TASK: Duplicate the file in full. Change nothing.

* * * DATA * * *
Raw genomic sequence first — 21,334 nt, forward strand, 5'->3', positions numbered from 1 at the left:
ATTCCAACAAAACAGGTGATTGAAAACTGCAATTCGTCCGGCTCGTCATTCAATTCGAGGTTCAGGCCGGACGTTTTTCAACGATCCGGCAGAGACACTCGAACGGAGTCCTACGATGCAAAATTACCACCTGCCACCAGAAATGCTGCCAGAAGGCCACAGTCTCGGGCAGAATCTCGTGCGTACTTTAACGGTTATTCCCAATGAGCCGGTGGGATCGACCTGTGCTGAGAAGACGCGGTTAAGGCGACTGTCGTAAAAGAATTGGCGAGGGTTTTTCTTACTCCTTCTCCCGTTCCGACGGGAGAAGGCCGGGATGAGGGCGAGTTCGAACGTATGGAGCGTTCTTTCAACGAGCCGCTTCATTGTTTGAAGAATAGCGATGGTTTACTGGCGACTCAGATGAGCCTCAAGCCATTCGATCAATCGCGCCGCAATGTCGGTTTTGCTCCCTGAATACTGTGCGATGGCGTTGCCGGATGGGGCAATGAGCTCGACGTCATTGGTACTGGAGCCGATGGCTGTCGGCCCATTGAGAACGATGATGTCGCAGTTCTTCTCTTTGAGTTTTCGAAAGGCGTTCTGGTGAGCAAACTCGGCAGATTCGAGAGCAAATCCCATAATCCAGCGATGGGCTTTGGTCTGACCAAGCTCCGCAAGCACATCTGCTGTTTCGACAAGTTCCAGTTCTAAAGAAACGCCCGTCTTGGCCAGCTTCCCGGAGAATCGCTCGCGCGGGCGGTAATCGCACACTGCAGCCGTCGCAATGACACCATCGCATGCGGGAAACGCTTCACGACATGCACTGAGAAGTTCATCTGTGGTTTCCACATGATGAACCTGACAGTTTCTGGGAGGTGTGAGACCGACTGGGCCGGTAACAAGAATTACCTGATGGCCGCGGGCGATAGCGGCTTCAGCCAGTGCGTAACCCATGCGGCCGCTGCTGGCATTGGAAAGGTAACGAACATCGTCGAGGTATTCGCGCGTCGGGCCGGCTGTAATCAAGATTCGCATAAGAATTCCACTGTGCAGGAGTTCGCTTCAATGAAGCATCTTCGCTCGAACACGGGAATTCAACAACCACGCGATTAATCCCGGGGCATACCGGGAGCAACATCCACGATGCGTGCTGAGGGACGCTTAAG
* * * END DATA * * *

Raw genomic sequence first — 21,334 nt, forward strand, 5'->3', positions numbered from 1 at the left:
ATTCCAACAAAACAGGTGATTGAAAACTGCAATTCGTCCGGCTCGTCATTCAATTCGAGGTTCAGGCCGGACGTTTTTCAACGATCCGGCAGAGACACTCGAACGGAGTCCTACGATGCAAAATTACCACCTGCCACCAGAAATGCTGCCAGAAGGCCACAGTCTCGGGCAGAATCTCGTGCGTACTTTAACGGTTATTCCCAATGAGCCGGTGGGATCGACCTGTGCTGAGAAGACGCGGTTAAGGCGACTGTCGTAAAAGAATTGGCGAGGGTTTTTCTTACTCCTTCTCCCGTTCCGACGGGAGAAGGCCGGGATGAGGGCGAGTTCGAACGTATGGAGCGTTCTTTCAACGAGCCGCTTCATTGTTTGAAGAATAGCGATGGTTTACTGGCGACTCAGATGAGCCTCAAGCCATTCGATCAATCGCGCCGCAATGTCGGTTTTGCTCCCTGAATACTGTGCGATGGCGTTGCCGGATGGGGCAATGAGCTCGACGTCATTGGTACTGGAGCCGATGGCTGTCGGCCCATTGAGAACGATGATGTCGCAGTTCTTCTCTTTGAGTTTTCGAAAGGCGTTCTGGTGAGCAAACTCGGCAGATTCGAGAGCAAATCCCATAATCCAGCGATGGGCTTTGGTCTGACCAAGCTCCGCAAGCACATCTGCTGTTTCGACAAGTTCCAGTTCTAAAGAAACGCCCGTCTTGGCCAGCTTCCCGGAGAATCGCTCGCGCGGGCGGTAATCGCACACTGCAGCCGTCGCAATGACACCATCGCATGCGGGAAACGCTTCACGACATGCACTGAGAAGTTCATCTGTGGTTTCCACATGATGAACCTGACAGTTTCTGGGAGGTGTGAGACCGACTGGGCCGGTAACAAGAATTACCTGATGGCCGCGGGCGATAGCGGCTTCAGCCAGTGCGTAACCCATGCGGCCGCTGCTGGCATTGGAAAGGTAACGAACATCGTCGAGGTATTCGCGCGTCGGGCCGGCTGTAATCAAGATTCGCATAAGAATTCCACTGTGCAGGAGTTCGCTTCAATGAAGCATCTTCGCTCGAACACGGGAATTCAACAACCACGCGATTAATCCCGGGGCATACCGGGAGCAACATCCACGATGCGTGCTGAGGGACGCTTAAG